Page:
A war of words recently broke out between AMD and nVidia over Eidos using nVidia's code for Anti-Aliasing
implementation in Batman: Arkham Asylum. There is a large discussion going on over at various Internet forums, but we decided to take a deep breath and get to the bottom of Batmangate
In the past 48 hours, we talked with Chris Hook [Senior Manager Public Relations, AMD], Richard Huddy [WW Developer Relations Manager, AMD], Bryan Del Rizzo [GeForce Public Relations Manager, nVidia] and Brian Burke [Public Relations Manager, nVidia]. We have also discussed the situation with Tim Sweeney, the creator of the game engine and three game developers who commented on the matter under the condition of anonymity. In order to keep the matters unbiased, one developer comes from a team which recently released a The Way It's Meant To Be Played title that scored excellent reviews and runs great on both ATI and nVidia hardware. In fact, runs on ATI's Eyefinity technology even though the developer didn't work with ATI on implementation of Eyefinity. The second developer is working on a DirectX 11 title set to be released in 2010. And finally, the third developer may even come on-the-record [in that case, we'll update the article]. Batman: Arkham Asylum
Developed by Rocksteady Studios Ltd. and published by Eidos Interactive Ltd., Batman: Arkham Asylum was designed as an multiplatform AAA title with all the bells and whistles modern technology can offer.
The effort placed in this title is a direct consequence of a decision brought forward by Warner Brothers five years ago
. Jason Hall [Senior VP, Warner Bros Interactive Entertainment] stated that "the game industry has had its time to exploit movie studios all day long and to get away with producing inferior products. But, with Warner Brothers, no more. Those days are over. And we mean it. This isn't just lip service. Honestly, the bad games are over."
Warner Bros decoupled the usual requirement that the game is just the tie-in to the movie release and went for a unique experience instead. The approach was criticized by other Hollywood studios and many games developers but with Batman: Arkham Asylum - it was quite clear that the path taken half a decade ago was the right one.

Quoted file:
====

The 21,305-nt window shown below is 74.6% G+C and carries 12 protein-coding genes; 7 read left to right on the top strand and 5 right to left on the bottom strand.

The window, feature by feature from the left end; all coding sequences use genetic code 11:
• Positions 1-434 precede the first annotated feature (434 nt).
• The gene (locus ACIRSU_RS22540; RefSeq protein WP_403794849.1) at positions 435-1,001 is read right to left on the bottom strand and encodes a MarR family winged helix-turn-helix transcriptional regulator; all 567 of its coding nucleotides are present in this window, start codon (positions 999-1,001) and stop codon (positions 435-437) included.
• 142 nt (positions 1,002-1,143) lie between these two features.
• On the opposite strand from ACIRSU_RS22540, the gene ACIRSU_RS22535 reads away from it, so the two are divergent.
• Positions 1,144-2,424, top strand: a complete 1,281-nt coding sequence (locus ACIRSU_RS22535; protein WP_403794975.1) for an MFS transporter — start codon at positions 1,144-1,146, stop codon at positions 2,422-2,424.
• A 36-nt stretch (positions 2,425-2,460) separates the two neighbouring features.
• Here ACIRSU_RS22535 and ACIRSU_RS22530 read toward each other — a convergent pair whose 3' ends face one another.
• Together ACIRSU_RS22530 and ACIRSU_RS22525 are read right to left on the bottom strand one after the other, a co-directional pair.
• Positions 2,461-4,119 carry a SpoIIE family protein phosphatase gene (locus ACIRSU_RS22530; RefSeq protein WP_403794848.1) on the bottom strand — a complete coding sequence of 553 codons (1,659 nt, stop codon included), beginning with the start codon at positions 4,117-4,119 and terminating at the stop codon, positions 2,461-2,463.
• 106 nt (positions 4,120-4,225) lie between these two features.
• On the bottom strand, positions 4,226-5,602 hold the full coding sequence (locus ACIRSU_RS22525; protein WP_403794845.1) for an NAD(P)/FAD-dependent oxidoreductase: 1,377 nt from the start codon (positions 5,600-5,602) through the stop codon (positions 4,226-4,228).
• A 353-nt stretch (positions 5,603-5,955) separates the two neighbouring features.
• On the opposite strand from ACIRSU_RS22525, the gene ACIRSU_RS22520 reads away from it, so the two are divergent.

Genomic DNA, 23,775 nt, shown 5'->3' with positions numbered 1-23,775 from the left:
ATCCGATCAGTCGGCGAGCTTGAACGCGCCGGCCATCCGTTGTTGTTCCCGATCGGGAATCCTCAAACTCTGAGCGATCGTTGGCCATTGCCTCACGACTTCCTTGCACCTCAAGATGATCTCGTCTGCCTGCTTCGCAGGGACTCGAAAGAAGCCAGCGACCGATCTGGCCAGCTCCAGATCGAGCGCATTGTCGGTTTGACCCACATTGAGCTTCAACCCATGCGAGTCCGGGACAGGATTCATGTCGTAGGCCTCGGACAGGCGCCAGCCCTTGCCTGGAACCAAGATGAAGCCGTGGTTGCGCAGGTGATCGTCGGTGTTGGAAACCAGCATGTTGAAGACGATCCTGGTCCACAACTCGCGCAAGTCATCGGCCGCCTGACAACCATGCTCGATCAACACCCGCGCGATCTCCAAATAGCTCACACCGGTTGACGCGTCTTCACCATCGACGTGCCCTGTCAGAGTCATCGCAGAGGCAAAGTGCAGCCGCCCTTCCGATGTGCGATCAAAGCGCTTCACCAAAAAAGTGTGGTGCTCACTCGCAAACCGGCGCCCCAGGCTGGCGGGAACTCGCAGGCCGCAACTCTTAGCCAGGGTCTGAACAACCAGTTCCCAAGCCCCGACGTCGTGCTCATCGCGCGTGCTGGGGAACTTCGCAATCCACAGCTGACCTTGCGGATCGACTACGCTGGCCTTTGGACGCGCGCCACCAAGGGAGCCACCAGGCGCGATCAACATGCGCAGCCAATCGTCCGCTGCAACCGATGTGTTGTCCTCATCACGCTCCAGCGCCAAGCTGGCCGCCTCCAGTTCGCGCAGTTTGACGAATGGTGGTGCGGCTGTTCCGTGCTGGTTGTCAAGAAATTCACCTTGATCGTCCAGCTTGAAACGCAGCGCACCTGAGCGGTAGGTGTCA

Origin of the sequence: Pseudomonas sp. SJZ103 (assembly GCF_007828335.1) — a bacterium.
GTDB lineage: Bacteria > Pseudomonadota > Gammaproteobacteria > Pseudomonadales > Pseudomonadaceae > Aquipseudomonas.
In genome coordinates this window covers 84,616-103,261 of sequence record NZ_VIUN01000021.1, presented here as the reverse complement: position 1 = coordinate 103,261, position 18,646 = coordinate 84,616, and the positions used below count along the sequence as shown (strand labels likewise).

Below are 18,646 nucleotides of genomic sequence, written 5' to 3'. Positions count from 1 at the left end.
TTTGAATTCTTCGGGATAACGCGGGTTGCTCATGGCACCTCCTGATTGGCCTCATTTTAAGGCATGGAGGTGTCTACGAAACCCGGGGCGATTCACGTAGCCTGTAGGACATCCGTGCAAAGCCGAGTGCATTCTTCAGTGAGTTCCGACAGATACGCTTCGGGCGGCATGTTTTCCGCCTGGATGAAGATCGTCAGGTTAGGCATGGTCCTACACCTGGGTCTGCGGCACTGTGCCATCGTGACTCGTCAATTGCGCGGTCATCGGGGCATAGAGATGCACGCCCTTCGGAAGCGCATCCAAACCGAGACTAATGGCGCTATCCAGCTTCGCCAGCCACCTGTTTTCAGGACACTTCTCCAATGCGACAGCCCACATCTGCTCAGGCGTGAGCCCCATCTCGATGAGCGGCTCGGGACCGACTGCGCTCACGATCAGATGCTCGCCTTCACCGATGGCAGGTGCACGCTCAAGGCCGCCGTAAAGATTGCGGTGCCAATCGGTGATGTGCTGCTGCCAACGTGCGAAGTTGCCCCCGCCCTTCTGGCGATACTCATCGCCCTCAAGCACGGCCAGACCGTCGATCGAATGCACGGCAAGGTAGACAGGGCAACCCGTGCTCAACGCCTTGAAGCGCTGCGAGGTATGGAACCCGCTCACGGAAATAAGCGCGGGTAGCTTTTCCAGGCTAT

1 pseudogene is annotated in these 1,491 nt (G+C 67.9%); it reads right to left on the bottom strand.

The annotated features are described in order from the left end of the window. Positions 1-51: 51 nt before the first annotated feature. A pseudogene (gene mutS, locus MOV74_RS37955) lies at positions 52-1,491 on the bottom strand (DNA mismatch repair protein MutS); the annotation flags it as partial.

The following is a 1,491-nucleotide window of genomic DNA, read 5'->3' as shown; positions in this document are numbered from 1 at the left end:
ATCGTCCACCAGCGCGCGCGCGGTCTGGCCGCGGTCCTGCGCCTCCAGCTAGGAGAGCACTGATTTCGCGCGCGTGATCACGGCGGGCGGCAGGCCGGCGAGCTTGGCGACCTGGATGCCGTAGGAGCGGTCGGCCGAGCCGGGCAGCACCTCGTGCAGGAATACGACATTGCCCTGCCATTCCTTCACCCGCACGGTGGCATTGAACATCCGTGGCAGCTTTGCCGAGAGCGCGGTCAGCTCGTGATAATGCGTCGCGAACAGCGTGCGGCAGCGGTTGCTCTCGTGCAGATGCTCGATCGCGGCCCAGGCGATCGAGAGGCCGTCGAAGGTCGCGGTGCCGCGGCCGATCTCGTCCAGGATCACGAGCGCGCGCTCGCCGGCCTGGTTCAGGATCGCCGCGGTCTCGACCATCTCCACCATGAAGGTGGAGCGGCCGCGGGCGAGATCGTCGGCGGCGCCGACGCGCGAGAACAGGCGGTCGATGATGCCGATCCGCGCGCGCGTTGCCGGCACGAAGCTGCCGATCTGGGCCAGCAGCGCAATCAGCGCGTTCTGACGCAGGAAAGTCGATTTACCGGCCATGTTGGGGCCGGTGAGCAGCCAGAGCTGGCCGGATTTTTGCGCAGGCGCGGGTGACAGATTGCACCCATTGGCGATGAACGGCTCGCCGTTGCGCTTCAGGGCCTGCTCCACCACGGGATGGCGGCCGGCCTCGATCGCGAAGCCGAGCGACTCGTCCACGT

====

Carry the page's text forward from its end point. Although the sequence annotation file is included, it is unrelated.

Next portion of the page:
From what we saw while playing Batman: Arkham Asylum, this is an excellent example of how the game can be enhanced on a PC platform, regardless of hardware being used. The game uses CPU PhysX on supported consoles [PlayStation 3, Xbox 360] and only an nVidia GPU for the PC Platform. We have played the game on a PS3 console and various hardware from both parties, including activated and de-activated PhysX GPU-acceleration and 3D Vision glasses.
Do note that on the PC platform you cannot use a combination of old AGEIA PhysX cards and ATI Radeon cards, due to interesting vendor lock mechanisms nVidia deployed of late. It is exactly those Vendor ID mechanisms that are the topic of today's analysis. Tim Sweeney comments on Unreal Engine 3 and MSAA implementation
Before you read any of the sides involved in this feud, I would kindly ask you to read what Tim Sweeney had to say about his engine. This analysis will go in depth from both AMD and nVidia sides, and I have asked Tim could he explain how the MSAA baseline looks inside the Unreal Engine 3.
According to Tim, he was not explained the specifics of how nVidia implemented MSAA mod in Batman: Arkham Asylum. However, this is how Unreal Engine 3 works:
- UE3 does not support MSAA on Windows DirectX 9, because UE3's use of deferred shadowing and post-processing techniques requires explicit support for frame buffer resolves, which DirectX9 lacks.
- UE3 does support MSAA on Windows DirectX 10, using its explicit support for frame buffer resolves. The support is general to all compliant DirectX 10 hardware. However, because of the way it operates on full-resolution MSAA buffers, there's room for improvement, and good chance a typical UE3 licensee shipping a major Windows game will customize it.
- UE3 does support MSAA on Xbox 360, using its explicit support for frame buffer resolves. This is very well optimized for our usage scenario (MSAA scene rendering followed by non-MSAA shadowing and post-processing).
The reason for this controversy lies in the second point Tim made - while Epic's Unreal Engine 3 does support Multi-Sampling Anti-Aliasing out of the box on DirectX 10 hardware, so it is up to the 3rd party to write the code that would expose AA inside the game on any of the supported platforms. In the case of Batman:Arkham Asylum, there are three sides that could write AA code:
- Rocksteady Studios / Eidos
- Advanced Micro Devices
- nVidia Corporation
Note that you can turn Anti-Aliasing on any Unreal Engine 3-based game from the nVidia ForceWare or ATI Catalyst Control Panels. Thus, thiswhole affair is a matter of user convenience and the ability to select an AA setting inside the game. Next Page: AMD Perspective with Chris Hook and Richard Huddy
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